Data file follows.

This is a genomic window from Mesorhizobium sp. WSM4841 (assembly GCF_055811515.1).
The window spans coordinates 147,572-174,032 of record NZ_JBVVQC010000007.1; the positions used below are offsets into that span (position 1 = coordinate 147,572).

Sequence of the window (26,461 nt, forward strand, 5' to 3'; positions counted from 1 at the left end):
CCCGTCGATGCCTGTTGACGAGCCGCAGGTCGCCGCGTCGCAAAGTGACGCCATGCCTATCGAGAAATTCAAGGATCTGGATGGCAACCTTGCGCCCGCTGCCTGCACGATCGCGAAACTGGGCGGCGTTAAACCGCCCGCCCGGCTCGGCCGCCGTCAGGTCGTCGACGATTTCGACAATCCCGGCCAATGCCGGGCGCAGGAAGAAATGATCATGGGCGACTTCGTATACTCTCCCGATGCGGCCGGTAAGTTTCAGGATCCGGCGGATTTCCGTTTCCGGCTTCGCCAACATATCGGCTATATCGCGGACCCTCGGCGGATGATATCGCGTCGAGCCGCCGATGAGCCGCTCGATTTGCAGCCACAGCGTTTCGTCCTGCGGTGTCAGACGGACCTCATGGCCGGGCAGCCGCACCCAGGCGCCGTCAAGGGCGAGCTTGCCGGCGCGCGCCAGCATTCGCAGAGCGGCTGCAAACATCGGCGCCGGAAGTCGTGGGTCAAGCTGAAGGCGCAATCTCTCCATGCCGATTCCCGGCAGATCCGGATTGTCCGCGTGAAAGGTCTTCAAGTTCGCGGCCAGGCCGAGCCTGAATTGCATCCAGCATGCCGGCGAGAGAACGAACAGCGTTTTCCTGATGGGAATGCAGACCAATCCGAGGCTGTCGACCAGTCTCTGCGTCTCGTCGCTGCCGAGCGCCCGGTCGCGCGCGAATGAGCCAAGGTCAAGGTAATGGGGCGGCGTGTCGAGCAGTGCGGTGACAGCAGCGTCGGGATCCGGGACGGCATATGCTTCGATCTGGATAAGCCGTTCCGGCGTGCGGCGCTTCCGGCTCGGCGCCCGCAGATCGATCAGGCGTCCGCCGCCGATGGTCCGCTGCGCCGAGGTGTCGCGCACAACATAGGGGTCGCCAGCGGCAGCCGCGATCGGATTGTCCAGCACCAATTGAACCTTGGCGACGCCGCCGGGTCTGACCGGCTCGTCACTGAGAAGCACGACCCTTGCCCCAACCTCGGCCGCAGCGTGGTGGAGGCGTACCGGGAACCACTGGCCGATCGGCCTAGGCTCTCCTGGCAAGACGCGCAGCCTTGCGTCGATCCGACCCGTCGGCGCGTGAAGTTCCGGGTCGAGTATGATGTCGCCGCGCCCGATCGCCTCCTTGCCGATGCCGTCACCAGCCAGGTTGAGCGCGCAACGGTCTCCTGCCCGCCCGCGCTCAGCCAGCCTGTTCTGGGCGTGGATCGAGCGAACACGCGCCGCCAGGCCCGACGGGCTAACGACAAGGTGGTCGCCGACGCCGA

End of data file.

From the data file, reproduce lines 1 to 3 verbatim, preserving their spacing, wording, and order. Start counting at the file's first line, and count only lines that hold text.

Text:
This is a genomic window from Mesorhizobium sp. WSM4841 (assembly GCF_055811515.1).
The window spans coordinates 147,572-174,032 of record NZ_JBVVQC010000007.1; the positions used below are offsets into that span (position 1 = coordinate 147,572).

Sequence of the window (26,461 nt, forward strand, 5' to 3'; positions counted from 1 at the left end):